Older finds turn up in the sands here and also in the harbour that drains during low tide, recent losses turn up in summer just below the high tide line.
The rock and shingle beaches here can give good finds, best between the high and low tide lines.
Recent losses abound here in summer, during the winter months most finds turn up towards the east of the town where a search of the low tide line is needed, a search around the area of the quay can also prove good after spring tides and storms.
The sea wall was replaced here a few years back and now the tide covers the beach up to the sea wall, older finds are deep but are there.
Backed by sand dunes the top section of this beach is only covered by spring tides, recent losses come up in the sand dunes and on the beach but finds can be lacking sometimes.
To be written.
Old finds turn up here after storms in winter (inc. medieval coins) in the sand at low tide, recent losses in winter and summer also turn up in the shingle.
Roman coins have been found here, best to follow the tide out and search around Sully Island (watch out for incoming tides) although between the mainland and the island can yield results, storms throw up finds onto the foreshore and a search is a must when it dies down.
Recent losses are common here and a winter search of any exposed rocks will reap rewards also older finds turn up in Whitmore Bay in the winter.
Victorian finds are the most common here where a search of the high tide line and any depressions should pull up the goods.
Ogmore by Sea
Wreckers used to work in the area many years ago and the best area is where the sea and river meet, also a search on the foreshores upstream are also worth a look.
A summer search of the sand and shingle will pull up the recent losses, in the winter a search of the rocks can be productive, Rest Bay near here can also be good for recent losses.
Manly recent losses are to be found in this area again with older finds to be found in winter.
In summer it is best to search in and around the pier for recent losses, also try near to any attractions that cause people to reach into their pockets, older finds turn up towards the low tide line.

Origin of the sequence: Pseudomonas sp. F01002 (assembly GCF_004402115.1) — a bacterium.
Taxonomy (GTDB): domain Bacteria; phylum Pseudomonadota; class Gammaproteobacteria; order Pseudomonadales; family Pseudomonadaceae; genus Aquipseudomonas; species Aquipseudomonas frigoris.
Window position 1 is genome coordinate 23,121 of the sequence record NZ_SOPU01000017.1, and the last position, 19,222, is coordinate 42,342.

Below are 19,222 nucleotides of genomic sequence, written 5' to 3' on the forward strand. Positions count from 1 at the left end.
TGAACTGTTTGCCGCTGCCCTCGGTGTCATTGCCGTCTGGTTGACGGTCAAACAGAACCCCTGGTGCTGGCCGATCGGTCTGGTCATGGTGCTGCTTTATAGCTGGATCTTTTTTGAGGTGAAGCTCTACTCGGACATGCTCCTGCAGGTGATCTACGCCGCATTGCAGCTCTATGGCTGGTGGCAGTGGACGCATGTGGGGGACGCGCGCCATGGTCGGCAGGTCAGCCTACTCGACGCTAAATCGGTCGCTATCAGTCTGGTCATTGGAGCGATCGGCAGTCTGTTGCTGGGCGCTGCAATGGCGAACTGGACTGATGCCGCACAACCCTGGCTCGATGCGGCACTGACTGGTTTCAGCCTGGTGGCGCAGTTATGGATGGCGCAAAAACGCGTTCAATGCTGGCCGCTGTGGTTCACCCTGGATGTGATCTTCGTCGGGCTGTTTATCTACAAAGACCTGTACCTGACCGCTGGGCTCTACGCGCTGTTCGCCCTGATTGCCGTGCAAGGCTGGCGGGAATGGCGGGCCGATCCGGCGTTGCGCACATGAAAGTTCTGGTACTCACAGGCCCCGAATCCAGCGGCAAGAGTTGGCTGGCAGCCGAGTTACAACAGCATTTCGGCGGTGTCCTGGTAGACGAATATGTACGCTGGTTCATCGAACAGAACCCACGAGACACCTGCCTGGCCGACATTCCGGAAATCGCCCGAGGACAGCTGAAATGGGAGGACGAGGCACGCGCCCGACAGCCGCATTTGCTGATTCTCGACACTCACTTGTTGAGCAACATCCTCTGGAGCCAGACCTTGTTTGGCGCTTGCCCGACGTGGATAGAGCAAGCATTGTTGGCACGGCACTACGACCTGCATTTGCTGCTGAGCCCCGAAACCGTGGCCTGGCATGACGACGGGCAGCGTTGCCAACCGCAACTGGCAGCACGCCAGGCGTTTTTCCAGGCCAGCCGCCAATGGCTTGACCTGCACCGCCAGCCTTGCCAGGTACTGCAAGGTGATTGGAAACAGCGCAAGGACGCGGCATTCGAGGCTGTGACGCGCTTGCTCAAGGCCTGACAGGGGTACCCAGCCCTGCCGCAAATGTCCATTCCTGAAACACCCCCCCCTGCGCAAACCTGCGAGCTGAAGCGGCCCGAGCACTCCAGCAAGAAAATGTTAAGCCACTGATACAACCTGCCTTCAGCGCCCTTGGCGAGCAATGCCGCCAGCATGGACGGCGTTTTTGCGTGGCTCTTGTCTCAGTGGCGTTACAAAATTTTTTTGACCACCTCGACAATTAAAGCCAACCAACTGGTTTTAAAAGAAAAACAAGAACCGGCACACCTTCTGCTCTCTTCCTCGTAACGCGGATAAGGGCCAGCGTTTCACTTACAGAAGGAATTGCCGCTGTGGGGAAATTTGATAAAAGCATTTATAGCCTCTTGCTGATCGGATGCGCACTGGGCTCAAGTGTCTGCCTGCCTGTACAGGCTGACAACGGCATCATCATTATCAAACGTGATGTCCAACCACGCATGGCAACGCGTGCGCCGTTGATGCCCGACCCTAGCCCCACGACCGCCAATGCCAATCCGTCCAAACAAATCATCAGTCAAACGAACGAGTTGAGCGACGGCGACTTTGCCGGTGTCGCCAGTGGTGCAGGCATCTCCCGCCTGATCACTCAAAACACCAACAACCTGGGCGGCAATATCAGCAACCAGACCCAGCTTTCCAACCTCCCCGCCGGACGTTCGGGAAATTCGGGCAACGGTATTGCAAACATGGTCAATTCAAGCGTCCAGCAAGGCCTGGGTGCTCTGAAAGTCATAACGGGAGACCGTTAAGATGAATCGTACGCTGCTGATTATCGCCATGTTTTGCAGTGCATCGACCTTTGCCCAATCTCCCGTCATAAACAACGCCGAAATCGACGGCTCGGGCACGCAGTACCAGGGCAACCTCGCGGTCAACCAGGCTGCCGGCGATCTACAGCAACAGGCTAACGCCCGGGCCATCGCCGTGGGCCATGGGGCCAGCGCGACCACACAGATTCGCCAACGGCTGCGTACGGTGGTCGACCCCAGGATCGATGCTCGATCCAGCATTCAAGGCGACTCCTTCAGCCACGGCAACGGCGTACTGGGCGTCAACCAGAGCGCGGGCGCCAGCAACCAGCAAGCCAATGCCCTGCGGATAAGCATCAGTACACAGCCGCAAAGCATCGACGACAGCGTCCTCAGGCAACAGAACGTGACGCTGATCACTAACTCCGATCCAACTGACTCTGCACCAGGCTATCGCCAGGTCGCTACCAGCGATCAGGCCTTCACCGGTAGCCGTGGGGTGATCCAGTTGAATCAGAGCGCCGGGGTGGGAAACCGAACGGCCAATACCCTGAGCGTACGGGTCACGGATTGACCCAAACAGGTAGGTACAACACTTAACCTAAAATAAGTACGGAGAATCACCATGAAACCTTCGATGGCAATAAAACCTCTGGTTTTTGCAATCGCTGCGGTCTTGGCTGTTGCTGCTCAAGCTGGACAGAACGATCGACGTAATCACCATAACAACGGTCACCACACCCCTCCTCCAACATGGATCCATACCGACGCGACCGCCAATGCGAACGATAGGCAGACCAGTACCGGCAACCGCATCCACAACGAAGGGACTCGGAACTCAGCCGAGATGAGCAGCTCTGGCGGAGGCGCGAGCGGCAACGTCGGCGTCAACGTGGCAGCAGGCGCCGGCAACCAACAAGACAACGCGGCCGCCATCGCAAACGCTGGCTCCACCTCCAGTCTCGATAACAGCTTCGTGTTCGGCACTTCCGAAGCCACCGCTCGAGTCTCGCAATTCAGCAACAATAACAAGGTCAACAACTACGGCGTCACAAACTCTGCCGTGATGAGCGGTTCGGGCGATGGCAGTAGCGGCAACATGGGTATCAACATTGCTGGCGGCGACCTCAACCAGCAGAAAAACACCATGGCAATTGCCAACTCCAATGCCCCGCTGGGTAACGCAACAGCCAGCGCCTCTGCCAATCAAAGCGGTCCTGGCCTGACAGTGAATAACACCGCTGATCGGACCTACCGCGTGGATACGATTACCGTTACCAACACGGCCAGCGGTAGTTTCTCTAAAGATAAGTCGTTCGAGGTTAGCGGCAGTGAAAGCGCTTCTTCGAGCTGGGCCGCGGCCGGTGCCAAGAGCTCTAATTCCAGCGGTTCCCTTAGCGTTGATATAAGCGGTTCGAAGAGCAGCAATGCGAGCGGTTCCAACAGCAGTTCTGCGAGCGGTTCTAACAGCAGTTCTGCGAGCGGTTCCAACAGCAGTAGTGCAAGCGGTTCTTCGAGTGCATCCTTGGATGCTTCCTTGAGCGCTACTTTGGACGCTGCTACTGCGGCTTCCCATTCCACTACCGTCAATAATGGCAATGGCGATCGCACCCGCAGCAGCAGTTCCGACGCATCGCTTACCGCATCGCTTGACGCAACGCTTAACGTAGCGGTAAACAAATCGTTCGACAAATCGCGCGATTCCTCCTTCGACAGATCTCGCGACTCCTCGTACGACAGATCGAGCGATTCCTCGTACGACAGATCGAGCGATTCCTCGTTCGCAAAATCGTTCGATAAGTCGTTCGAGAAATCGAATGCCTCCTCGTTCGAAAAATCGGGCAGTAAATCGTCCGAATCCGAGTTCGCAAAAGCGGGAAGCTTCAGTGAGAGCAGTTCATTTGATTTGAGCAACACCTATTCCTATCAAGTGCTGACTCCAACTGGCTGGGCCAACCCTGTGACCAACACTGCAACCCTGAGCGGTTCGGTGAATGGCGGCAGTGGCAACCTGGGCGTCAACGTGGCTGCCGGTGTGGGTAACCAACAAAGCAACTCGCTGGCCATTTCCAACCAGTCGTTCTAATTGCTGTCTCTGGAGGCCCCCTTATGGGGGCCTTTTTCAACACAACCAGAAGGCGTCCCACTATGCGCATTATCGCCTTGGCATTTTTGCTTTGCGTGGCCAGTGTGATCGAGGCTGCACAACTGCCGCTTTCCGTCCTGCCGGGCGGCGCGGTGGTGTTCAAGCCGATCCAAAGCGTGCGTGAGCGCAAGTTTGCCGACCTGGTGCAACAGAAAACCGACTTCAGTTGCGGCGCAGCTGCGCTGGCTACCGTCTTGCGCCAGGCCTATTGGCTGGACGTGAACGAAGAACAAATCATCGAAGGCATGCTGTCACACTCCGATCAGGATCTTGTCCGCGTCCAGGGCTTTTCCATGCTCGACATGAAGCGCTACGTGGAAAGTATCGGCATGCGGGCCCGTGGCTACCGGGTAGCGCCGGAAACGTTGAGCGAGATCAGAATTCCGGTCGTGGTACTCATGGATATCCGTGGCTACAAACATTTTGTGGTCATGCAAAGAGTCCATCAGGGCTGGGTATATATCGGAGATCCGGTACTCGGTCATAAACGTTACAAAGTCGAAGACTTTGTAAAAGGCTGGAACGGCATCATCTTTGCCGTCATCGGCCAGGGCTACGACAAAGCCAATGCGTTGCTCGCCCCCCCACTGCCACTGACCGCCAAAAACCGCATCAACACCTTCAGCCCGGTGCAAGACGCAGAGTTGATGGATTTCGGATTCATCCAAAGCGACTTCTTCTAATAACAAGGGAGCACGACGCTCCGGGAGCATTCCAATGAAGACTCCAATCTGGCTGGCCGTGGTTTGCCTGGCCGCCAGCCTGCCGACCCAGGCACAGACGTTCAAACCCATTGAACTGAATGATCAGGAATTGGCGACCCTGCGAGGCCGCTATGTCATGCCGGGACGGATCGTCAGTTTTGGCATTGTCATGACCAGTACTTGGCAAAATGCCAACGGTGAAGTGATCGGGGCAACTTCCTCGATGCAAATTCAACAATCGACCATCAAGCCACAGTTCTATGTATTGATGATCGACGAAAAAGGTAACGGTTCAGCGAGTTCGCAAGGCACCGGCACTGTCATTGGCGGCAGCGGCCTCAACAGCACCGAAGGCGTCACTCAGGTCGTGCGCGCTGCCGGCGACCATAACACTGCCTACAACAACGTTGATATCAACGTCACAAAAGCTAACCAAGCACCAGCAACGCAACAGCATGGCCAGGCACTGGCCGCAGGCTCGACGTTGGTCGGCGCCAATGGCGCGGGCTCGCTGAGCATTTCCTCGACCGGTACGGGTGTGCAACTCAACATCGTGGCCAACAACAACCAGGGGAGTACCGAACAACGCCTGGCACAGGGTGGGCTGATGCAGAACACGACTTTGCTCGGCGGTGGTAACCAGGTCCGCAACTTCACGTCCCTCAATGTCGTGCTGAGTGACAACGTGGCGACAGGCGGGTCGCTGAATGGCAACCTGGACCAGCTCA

Best searched in winter with a combination of strong currents and a rough sea which then leave the finds ready for recovery.
Spanish coins have turned up here quite a lot and thought to come from an unknown wreak out to sea, best to search after a storm or on a spring low tide.
With a couple of wreaks just below the low tide line a winter search could prove worth looking at, in summer modern finds and recent losses are the signals.
In summer the Whitford sands can be crowded and recent losses lie just below the surface, worth searching after a good strong wind has blown the top sand aside, in winter try Bluepool Corner Cove to the south where winter storms seem to drag up the coins.
Check the sands that show at low tide for Victorian coinage.
The harbour has seen cannonballs found in it, for older coins look towards Monkston point and for more recent try Saundersfoot.
Some older finds turn up here as well as more recent losses, best after a good storm or a low tide, Stackpole Quay to the west has had quite old finds turn up in the old wharves and walls of the harbour.
Check the foreshores around the castle where old finds have been made in the past, a couple of ship wreaks lie just off here and worth checking after a storm.
Older finds are common here in winter, best area to start must be Gelliswick Bay then the docks area, at Burton Ferry the shingle beach is known for giving up coins and to the north Sandy Haven is good for recent losses after a heavy sea.
This is a place that needs to be searched after a storm to produce the goods, older and newer coins as well as wreak relics have turned up.
Wreak relics are often found here but only after a good storm, nearby Fishguard can turn up modern coins all year round.
A search around the harbour mouth can pull up the older finds, also check after any spring tides.
A search in the harbour here has been known to pull up very old coins and finds at low tide.
A good place to search where finds turn up quite often, after rough seas give Harlech a try to the south.
This must be about one of the best beaches in the area. The dunes here are well known for little glory holes of coins, look for areas that would attract a family for a picnic as the best area to search also check out Golden Sand Bay for finds but beware of lots of junk towards the top of the beach.